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Dr. Mericle is the Director of Cerebrovascular and Endovascular Neurosurgery at Vanderbilt Medical Center. He is the Residency Program Director for Neurosurgery and Co-Director of the Vanderbilt Multidisciplinary Stroke Center. His clinical interest is in all aspects of Neurovascular Surgery and Brain Tumor Surgery, including both open and minimally invasive surgery for Intracranial Aneurysms, AVMs, Trigeminal Neuralgia, Carotid Stenosis, Spinal AVMs, and Skull Base Surgery.
Dr. Robert Mericle
How do you know if you have trigeminal neuralgia?
“How do you know if you have trigeminal neuralgia?”
“Classic trigeminal neuralgia is best diagnosed by the patients, by the patient’s history. There’s not really any scans or MRI’s or tests that you can do that prove you have trigeminal neuralgia. Sometimes it will give us a hint or help us one way or the other and a MRI scan is useful or a CT scan is useful, either one of them, in a patient with trigeminal neuralgia because you want to make sure there is nothing else going on but it doesn’t diagnose trigeminal neuralgia.”
“You know you have trigeminal neuralgia by answering seven questions. There’s briefly, they are: what does it feel like (what does the pain feel like), how bad is the pain, the onset or how quickly does it come on (does it come on suddenly or slow), how long does it last, where is it located, what makes it better, what makes it worse.”
“If you have trigeminal neuralgia, the answers to those seven questions are the quality of the pain is a sharp, stabbing. Sometimes it is described as an electrical shock type pain. It feels like a live wire burning. Some people have a burning component as well.”
“The severity of the pain is almost always described as the worst pain they have ever had in their life – especially if you are not taking the medications it is the worst pain you can ever have. Matter of fact, most experts would agree it is the worst pain known to mankind without any treatment.”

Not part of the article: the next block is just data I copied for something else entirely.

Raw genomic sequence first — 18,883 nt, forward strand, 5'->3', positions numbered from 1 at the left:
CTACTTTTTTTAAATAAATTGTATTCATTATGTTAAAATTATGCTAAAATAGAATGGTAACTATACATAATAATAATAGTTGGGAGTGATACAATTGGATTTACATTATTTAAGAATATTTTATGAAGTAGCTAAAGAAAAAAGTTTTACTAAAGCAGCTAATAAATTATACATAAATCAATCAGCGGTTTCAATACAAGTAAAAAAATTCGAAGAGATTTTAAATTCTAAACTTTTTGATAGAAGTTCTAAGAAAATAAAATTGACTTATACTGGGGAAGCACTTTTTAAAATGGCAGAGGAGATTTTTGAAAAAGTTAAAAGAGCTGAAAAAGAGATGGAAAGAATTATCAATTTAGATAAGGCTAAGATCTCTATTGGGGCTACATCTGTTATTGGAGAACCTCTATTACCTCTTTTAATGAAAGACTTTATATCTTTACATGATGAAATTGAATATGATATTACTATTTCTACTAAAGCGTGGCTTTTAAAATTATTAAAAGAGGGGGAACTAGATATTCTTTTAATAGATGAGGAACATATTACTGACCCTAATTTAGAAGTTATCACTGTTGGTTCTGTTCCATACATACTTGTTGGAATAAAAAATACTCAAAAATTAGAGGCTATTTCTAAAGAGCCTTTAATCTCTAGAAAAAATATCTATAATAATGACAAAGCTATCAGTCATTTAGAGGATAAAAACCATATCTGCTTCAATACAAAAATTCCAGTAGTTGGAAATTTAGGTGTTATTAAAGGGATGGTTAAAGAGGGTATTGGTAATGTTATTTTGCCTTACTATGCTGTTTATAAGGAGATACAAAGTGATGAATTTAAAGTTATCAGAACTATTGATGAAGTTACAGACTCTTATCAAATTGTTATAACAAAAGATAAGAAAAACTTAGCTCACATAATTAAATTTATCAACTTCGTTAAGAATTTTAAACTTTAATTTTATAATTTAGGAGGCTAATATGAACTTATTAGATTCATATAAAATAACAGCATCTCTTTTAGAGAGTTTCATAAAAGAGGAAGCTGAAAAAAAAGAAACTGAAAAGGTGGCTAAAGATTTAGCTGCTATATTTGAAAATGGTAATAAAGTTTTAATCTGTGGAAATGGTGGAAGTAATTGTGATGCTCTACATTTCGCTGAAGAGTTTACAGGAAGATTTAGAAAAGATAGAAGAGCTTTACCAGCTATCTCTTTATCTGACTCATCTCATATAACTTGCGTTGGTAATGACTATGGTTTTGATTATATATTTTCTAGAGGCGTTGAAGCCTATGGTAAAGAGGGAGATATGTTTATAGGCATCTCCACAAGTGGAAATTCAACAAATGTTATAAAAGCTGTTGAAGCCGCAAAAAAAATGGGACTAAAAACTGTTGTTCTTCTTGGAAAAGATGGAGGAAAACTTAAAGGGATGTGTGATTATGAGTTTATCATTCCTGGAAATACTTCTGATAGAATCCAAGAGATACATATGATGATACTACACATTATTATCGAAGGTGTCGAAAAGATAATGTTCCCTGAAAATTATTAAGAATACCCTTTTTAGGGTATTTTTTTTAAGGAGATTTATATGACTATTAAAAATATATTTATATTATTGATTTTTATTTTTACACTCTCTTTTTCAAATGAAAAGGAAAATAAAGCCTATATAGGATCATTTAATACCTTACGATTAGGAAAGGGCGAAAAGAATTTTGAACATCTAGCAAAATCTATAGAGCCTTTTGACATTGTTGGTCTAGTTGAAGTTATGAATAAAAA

“The third question, the onset of it, is a quick onset, a rapid onset. Unlike for example headache pain that can gradually build up over hours or even the whole day, trigeminal neuralgia hits you suddenly. It is a sudden burst of pain.”
“The next question is duration. Classic trigeminal neuralgia generally doesn’t each episode generally doesn’t last too long. It usually only lasts a few seconds. It is a burst of pain lightening bolt kind of pain that just hits you and gradually eases off. Sometimes the burst of pain can only lasts a few seconds and it can ease off maybe over a minute or so. Sometimes before it has had time to ease off, it will hit you again and you can have multiple episodes all in a row and it can feel like one episode and that happens sometimes.”
“The fifth question is location and that is very important. Obviously trigeminal neuralgia has to be in the face. It generally stays on one side although it is possible to have pain on both sides. You don’t generally have pain in the back of the head or the neck or other areas. It is only in this area of the face. It’s usually either in V1 up here including the eye, V2 is in this area right here the nose and upper lip, and V3 is right here kind of where a beard would grow if you were a man and had a beard.”
“The sixth question is what makes the pain better. Classic trigeminal neuralgia almost always gets better with the anti-epileptic drugs like Tegretol, Trileptal, Neurontin, Dilantin, Lyrica – those type drugs. It’s rare although it does sometimes also get better with narcotic medications but that’s not nearly as common.”
“And the last question is what makes the pain worse. Trigeminal neuralgia is classically triggered pain. So if you touch the face, it will trigger it. Sometimes cold wind blowing against the face will trigger it. Sometimes chewing or talking or certainly eating or brushing your teeth is a big one. A lot of people say they can’t brush their teeth because it triggers their pain so badly.”
“If you those answers to those seven questions then almost certainly its classic trigeminal neuralgia and you would be an excellent candidate for treatment.” Copyright, 2008, Face the Pain